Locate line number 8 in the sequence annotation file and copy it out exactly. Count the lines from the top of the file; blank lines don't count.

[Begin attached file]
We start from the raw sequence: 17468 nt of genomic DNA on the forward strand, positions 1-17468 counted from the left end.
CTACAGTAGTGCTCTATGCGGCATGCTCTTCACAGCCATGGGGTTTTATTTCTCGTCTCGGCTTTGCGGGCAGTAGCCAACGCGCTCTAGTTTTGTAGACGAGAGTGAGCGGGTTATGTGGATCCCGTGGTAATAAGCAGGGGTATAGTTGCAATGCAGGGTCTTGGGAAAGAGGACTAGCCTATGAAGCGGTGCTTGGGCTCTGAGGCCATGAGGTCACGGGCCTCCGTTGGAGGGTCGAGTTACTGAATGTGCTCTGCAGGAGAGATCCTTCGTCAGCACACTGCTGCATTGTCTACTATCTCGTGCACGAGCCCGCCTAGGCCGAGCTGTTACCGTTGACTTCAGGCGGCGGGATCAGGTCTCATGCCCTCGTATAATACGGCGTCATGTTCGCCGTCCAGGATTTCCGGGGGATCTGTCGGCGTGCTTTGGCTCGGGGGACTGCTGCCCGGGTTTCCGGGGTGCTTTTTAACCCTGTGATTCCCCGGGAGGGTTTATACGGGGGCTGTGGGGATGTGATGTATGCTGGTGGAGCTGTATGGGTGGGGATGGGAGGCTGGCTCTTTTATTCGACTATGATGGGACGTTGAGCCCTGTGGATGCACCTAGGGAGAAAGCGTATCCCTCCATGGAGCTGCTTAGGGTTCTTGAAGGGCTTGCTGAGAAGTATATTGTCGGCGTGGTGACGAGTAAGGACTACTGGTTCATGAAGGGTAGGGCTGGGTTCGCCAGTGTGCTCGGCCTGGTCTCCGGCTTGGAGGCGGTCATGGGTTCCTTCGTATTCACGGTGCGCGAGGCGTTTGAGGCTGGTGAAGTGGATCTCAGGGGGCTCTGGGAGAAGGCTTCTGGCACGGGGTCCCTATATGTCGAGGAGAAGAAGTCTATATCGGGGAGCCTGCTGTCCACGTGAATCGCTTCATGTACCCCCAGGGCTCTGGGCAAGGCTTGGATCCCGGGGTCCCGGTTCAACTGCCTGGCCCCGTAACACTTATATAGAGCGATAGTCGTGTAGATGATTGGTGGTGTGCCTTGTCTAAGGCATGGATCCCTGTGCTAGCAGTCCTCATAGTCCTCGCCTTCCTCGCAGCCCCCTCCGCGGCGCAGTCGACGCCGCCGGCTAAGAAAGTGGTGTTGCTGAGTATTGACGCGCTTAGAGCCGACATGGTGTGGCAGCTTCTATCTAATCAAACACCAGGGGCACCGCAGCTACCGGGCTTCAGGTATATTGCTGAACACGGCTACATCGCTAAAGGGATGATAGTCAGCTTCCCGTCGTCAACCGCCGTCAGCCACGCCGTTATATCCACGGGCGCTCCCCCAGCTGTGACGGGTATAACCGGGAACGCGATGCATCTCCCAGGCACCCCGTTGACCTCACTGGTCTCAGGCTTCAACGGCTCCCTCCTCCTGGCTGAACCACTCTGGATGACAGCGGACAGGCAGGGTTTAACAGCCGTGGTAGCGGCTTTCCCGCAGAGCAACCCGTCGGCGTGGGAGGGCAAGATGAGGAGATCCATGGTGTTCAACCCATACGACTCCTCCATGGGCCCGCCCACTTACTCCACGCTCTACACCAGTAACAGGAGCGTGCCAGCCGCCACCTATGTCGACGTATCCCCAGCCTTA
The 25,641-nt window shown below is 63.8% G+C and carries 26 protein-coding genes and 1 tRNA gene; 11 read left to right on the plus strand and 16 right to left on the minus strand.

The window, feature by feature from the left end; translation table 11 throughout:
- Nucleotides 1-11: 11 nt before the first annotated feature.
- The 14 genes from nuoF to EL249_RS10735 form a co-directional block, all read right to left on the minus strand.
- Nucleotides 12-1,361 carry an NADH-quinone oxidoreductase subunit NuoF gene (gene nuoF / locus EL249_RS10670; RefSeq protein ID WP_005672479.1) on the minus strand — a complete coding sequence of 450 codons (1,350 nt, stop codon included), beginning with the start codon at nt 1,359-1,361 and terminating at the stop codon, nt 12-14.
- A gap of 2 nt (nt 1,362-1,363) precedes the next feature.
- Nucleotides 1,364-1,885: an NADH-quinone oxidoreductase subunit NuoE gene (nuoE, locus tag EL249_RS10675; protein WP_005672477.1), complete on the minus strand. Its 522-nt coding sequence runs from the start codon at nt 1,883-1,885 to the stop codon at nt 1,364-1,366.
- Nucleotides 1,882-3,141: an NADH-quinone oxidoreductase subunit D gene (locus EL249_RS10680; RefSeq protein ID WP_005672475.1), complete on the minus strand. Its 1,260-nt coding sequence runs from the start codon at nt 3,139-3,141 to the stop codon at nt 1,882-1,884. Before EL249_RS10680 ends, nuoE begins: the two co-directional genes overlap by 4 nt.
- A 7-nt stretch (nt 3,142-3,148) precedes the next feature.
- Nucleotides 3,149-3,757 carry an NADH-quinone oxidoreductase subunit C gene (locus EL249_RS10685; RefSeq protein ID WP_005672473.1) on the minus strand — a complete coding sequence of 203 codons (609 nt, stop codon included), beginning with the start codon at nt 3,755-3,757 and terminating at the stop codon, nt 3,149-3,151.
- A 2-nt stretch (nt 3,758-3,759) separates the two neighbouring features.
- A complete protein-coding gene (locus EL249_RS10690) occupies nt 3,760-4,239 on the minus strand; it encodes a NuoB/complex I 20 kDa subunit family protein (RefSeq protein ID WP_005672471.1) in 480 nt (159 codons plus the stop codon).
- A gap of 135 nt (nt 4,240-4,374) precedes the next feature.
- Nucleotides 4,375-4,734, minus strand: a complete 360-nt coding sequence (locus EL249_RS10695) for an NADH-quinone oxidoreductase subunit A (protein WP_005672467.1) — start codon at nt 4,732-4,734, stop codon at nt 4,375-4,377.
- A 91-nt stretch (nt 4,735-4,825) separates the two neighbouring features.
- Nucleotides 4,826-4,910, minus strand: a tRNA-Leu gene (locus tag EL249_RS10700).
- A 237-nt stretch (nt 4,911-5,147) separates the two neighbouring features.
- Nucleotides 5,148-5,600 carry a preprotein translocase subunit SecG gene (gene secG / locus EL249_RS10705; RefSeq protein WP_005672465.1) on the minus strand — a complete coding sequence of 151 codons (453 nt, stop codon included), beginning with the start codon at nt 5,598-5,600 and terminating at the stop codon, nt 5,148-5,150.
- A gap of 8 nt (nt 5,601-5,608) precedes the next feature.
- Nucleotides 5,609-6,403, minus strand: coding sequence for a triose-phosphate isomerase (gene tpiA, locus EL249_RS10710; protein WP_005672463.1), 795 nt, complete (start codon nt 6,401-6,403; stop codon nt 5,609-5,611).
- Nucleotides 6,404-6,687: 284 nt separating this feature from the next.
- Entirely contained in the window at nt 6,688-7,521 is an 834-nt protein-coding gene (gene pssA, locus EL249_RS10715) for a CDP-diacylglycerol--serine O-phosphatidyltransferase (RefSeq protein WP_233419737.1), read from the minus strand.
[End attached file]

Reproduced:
- A gap of 2 nt (nt 1,362-1,363) precedes the next feature.